In regards to the algorithm, I guess the issue would have something to do with the ontological status of information and processes on information. Neither has a spatio-temporal location: although the information and process might be represented/instantiated in something physical, that representation/instantiation does not seem to be the information/process. After all, the same information can be represented and the same process instantiated through some other medium. Are they, then, really existent entities? (And in what way?) If one argues that they are, one can argue that the mind is a similar sort of non-spatial real entity (which I happen to believe). Then there’s the BS step, where one could try to turn that into some sort of argument for God, if God is something like “the mind of the universe”.

  8. Dev

    Those are pretty much the same responses I would make to those questions.
    I think the physical laws might actually be the strongest example, if one grants a certain objective realism about physical laws (something I’m inclined to reject): that is, that they aren’t just models that accurately describe the way things work, but are inherent in the structure of the universe itself. Furthermore, they would be the reason things act the way they do. I could see a religious person easily twisting this into some sort of argument for God.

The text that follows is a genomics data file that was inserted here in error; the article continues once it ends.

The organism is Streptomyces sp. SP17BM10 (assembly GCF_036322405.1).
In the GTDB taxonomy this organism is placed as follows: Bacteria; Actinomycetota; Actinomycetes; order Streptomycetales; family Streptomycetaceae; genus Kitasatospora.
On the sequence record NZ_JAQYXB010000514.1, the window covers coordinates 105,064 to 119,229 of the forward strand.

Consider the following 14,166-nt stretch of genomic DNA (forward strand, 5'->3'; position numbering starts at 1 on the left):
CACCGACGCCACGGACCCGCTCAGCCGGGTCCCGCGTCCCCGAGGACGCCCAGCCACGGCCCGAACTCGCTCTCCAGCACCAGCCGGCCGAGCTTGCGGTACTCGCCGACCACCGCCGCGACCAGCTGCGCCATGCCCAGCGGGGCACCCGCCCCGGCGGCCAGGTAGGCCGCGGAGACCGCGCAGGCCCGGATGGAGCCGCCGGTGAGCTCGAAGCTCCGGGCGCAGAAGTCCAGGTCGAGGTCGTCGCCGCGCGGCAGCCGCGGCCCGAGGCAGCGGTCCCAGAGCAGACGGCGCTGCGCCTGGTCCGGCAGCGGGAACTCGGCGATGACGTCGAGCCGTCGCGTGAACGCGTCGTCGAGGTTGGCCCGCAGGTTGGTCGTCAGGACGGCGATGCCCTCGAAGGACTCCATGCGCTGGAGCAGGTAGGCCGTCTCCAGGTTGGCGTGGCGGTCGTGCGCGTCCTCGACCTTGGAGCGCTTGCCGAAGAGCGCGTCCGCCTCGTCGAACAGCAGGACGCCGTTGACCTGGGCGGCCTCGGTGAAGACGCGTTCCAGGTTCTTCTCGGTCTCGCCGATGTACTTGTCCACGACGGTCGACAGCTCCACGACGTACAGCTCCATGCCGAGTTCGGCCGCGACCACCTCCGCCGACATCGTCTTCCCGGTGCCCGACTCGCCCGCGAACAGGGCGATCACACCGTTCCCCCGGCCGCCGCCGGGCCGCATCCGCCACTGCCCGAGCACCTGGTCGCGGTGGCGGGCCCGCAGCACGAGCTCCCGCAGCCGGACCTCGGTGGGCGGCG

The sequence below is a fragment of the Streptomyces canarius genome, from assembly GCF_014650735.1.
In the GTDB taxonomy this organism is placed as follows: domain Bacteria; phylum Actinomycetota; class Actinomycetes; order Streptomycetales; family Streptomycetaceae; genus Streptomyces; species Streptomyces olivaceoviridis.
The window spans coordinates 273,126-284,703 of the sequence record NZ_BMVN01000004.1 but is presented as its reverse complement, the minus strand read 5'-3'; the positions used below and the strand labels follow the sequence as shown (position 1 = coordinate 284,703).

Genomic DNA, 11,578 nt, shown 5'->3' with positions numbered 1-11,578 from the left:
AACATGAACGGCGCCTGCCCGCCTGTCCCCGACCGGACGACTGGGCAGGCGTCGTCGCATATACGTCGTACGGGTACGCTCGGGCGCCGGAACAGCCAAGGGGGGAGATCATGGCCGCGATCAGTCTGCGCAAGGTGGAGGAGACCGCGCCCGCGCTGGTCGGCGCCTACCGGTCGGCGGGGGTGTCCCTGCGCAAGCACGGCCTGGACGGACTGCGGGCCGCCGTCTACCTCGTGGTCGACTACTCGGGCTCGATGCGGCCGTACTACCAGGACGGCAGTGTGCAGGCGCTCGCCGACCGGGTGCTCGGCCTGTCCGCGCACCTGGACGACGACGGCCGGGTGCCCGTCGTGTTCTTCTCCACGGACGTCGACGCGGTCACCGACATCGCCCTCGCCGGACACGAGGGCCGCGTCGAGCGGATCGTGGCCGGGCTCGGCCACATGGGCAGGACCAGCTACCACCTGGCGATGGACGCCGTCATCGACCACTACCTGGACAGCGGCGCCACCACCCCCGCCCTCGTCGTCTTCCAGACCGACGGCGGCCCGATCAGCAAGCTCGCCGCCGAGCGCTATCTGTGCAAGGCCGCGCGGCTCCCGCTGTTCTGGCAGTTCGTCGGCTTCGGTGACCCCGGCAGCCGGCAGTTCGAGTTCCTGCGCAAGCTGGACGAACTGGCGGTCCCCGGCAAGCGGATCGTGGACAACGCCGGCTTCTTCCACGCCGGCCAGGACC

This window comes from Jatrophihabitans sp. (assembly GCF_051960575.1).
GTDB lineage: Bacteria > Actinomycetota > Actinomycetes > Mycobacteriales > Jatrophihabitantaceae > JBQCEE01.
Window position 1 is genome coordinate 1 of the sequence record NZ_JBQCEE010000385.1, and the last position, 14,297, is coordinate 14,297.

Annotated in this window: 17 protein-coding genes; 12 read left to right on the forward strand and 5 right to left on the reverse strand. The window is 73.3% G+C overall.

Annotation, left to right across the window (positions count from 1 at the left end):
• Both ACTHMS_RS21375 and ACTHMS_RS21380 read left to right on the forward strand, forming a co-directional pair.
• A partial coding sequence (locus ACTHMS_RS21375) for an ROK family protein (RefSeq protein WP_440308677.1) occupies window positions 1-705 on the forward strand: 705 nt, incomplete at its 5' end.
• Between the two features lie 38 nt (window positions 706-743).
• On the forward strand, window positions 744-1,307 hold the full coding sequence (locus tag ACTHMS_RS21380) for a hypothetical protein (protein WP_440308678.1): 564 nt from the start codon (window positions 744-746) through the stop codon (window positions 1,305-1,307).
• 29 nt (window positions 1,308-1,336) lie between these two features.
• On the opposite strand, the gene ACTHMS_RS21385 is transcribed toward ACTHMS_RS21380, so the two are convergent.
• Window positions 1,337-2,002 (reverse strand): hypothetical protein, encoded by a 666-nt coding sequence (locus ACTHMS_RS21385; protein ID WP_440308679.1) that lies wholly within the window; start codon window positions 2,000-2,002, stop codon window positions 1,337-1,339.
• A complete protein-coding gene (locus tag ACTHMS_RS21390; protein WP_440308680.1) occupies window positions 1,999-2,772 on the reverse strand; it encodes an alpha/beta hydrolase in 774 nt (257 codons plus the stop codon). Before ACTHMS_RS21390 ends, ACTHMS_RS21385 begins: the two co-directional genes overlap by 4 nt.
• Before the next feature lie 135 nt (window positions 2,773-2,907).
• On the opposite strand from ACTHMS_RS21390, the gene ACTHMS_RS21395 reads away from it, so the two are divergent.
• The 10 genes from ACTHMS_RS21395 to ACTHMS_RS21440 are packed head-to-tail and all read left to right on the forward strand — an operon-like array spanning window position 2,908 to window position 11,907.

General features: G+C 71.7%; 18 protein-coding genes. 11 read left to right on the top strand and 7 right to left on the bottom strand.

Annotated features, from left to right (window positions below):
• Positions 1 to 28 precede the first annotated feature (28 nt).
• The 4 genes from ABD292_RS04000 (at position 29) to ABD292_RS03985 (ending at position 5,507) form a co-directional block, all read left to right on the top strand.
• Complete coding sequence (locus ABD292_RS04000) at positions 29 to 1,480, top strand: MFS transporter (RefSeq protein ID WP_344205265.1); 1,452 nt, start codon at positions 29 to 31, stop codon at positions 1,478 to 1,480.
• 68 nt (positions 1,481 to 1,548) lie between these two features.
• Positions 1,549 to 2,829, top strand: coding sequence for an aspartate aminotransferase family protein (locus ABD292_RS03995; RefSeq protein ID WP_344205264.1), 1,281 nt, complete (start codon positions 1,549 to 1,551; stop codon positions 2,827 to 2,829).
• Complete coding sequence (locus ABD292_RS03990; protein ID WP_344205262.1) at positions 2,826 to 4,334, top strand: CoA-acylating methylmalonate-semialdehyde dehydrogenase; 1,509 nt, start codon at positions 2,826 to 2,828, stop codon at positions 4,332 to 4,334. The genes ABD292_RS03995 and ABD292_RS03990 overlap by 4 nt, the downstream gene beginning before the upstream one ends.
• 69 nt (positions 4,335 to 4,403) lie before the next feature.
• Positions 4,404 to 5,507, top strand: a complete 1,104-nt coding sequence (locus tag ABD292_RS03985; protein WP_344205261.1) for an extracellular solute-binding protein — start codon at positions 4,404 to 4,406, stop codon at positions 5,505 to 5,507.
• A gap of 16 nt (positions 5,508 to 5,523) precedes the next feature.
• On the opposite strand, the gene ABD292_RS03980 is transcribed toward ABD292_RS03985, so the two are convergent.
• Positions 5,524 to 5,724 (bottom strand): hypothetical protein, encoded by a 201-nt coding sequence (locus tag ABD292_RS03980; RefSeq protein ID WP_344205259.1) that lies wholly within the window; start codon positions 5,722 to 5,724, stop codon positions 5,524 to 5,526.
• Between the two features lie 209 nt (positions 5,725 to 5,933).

In regards to the algorithm, I guess the issue would have something to do with the ontological status of information and processes on information. Neither has a spatio-temporal location: although the information and process might be represented/instantiated in something physical, that representation/instantiation does not seem to be the information/process. After all, the same information can be represented and the same process instantiated through some other medium. Are they, then, really existent entities? (And in what way?) If one argues that they are, one can argue that the mind is a similar sort of non-spatial real entity (which I happen to believe). Then there’s the BS step, where one could try to turn that into some sort of argument for God, if God is something like “the mind of the universe”.